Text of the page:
In this time of renewal I found the flowers. At some point I was teased with the idea to try growing dahlias. I am a messy grower. I wasn’t sure if this curated flower would be my thing. As with most of what I grow, I set up a great environment so things have a great bed and I let them see if they can handle it. It’s mostly been a “good luck” sort of growing experience because nature is going to win, no matter what. In permaculture they want you to observe your space so you see the sun exposure, wind, water, etc. to determine where things will enjoy growing.
Many people said dahlias would not grow at 6000 feet elevation. Many people said not a lot will grow in our constant wind and exposure. But I observed and watched. I waited to see how the sun hit the property and studied our soil. Thankfully where the main garden lives now was a horse corral and was full of lots of good stuff. Fertile and happy soil full of already composting manure.
So I gave it a go. I tried dahlias. They came in very happy. Very abundant. First year was a great success of experimenting and observing. It proved out and any science experiment would. The delight observed by me and others fills the soul. Walking though the flowers and taking time to observe them, check out the petals, the firm structures of them, the color variation, their centers or no visible center because there are too many to see it. Did you know that the natural state of breeding dahlias is that they have a tendency to become “singles”, flowers that have a highly exposed center because the bees can get in? The heavy petal varieties are more difficult to breed because their center is hidden. Just watch. Gain an understanding of why a ball variety dahlia is more rare. It needs to be curated and complex.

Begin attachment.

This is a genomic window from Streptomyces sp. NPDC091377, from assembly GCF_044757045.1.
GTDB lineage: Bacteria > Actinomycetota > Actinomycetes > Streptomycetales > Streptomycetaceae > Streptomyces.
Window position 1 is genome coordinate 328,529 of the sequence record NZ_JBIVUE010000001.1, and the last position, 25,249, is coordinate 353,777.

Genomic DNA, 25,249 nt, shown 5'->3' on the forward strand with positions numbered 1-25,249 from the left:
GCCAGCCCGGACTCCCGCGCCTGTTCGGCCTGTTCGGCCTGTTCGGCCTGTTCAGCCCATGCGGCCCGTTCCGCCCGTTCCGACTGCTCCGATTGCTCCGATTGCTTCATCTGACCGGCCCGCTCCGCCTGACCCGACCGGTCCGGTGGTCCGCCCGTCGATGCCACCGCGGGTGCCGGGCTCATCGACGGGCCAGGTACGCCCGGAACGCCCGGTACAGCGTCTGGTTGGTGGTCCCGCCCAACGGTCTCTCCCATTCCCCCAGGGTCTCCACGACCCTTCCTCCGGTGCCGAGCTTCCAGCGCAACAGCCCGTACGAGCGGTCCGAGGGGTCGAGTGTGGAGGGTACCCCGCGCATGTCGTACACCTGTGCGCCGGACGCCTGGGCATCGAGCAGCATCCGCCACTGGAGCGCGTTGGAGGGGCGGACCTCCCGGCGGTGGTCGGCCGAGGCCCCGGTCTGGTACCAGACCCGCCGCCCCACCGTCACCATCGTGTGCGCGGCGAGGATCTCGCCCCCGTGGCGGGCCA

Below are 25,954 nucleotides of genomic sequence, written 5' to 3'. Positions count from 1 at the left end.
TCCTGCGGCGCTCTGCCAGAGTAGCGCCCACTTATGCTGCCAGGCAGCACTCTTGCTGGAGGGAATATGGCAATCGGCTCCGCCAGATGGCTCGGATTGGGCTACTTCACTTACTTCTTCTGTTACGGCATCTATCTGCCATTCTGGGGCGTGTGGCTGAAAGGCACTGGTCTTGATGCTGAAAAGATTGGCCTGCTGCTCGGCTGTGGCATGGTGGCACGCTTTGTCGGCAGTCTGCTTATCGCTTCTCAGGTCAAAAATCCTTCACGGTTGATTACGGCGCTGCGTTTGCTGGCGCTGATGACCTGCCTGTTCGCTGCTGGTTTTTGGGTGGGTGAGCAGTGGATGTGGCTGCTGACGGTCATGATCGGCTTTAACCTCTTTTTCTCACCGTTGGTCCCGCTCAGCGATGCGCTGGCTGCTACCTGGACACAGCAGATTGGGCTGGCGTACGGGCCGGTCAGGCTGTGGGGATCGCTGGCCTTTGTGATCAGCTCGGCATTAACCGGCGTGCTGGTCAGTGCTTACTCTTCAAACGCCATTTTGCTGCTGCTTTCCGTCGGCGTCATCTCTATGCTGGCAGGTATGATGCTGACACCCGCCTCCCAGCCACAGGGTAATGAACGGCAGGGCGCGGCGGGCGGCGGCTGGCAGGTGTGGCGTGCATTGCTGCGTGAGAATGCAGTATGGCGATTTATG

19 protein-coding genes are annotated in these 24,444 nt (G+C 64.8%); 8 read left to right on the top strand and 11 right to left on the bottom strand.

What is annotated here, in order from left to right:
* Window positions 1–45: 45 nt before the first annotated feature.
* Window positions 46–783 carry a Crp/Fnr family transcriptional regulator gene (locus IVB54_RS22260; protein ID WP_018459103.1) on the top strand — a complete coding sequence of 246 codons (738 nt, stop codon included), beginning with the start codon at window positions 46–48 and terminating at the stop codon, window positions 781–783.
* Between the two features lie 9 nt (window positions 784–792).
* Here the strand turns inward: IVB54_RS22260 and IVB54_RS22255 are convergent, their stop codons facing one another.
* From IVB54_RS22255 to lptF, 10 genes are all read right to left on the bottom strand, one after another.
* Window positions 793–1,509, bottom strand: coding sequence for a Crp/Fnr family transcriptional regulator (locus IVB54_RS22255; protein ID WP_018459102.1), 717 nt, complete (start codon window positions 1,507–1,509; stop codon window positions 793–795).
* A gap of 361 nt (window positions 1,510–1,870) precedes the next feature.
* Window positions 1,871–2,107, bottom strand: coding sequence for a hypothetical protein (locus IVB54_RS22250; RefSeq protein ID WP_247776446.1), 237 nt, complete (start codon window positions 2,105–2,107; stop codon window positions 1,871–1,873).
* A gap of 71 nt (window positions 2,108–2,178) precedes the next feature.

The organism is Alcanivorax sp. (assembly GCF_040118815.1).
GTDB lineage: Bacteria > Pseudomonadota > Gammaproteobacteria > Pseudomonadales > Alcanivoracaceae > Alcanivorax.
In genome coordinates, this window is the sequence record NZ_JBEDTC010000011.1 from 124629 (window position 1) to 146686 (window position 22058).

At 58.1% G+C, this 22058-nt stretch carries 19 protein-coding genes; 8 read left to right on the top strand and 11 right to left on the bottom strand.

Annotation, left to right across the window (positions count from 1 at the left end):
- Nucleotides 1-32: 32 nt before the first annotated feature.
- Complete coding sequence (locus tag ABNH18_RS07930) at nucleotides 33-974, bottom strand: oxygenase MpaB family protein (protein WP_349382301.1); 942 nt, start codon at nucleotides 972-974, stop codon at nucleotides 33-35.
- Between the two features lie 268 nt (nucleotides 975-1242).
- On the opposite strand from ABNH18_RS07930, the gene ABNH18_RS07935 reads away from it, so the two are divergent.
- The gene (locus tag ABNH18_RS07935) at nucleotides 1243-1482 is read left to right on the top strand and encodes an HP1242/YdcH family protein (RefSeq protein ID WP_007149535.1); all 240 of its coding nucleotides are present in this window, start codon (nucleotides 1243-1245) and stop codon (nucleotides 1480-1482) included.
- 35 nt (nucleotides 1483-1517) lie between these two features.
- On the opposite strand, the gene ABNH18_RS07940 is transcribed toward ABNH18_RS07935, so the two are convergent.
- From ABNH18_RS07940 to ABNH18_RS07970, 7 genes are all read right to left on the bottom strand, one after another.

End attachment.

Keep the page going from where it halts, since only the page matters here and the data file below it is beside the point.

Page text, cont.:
In my drive to simplify and not add complexity, I honor the effort gone into creating these rare and interesting blooms. My job will be to curate and caretake these wonderful little delights of nature that arrive from all my efforts. But they are complex. My hope is when I share these blooms that one or two people understand their state of being. On a road side in Mexico dahlias grow abundantly but they are all singlet flowers that have a tendency to look like a sunflower. Now you know why.